“I’m an immigrant to this world, where our kids are natives”, says a high school teacher in the Frontline documentary Digital Nation, made by PBS (Public Broadcasting Station). In this documentary, Rachel Dretzin and Douglas Rushkoff explore the impact of digital media on education and on how kids learn. They address a challenge that many teachers might recognize: how do you teach and keep the attention of children who are used to constant stimuli, from dozens of sources? Since this is a very recent issue, not much research has been done on this topic. Continue reading
There’s something about this model which captured my attention. It divides the uses of educational technology into three phases and the division resonated with my experience. In this model, Phase one and two takes technology and infuses it into traditional lessons. Phase three is quite a bit different, more advanced, and requires a paradigm shift.
In a beautiful animation adapted from an inspirational talk given by Sir Ken Robinson, a well-known education and creativity expert, he argues why our current educational model is outdated and needs a paradigm-shift. I will show how hackers can show us the way and why technology can help fuel this shift. Watch the animation first (in HD and full screen, preferably):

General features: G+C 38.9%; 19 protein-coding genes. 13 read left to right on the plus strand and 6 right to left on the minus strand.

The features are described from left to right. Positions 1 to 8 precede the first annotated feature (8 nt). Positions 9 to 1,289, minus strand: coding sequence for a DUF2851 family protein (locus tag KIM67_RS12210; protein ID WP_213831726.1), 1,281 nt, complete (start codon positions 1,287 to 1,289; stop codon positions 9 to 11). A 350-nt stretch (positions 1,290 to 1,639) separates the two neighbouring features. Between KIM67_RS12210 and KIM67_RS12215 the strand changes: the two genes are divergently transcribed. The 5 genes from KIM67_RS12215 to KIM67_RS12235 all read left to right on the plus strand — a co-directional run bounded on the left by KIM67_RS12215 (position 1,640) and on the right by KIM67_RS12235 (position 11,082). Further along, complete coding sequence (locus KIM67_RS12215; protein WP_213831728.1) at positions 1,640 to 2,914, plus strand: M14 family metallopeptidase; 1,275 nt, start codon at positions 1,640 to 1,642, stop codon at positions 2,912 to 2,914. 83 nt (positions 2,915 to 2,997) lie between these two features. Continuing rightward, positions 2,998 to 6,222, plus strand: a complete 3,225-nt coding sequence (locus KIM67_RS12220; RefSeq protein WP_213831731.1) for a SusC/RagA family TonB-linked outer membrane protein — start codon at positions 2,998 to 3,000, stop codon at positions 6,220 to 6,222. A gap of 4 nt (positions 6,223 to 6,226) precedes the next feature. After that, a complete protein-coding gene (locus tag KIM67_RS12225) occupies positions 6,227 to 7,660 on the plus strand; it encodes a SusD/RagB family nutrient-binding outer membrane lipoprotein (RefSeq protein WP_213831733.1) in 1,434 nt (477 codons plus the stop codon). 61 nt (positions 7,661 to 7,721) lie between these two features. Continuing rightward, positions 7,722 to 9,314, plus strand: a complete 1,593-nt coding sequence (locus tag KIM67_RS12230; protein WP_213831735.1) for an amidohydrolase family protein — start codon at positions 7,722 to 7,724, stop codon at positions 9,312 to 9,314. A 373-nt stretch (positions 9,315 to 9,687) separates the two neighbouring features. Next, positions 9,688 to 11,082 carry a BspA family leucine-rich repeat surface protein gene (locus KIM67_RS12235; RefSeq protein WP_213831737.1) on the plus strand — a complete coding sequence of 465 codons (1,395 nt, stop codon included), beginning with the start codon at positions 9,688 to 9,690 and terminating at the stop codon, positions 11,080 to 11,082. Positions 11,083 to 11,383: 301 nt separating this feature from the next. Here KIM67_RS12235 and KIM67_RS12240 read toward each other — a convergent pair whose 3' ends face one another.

When I applied for this job, I remember being asked what my perspective was on using video in education, i.e. web lectures.
Do you recognize this situation: you’re talking, answering a question, words are coming out of your mouth, and the sound they make seems reasonable and the people across the table seem to think they are reasonable, but afterwards you have no idea what you said. I had honestly never considered the matter before (shh, let’s keep this hush hush).
Since then I have had a lot more time to think about the matter and hear the different positions people are taking. What about you, web lectures, are you a Yay sayer or Nay sayer? Some arguments in a nutshell: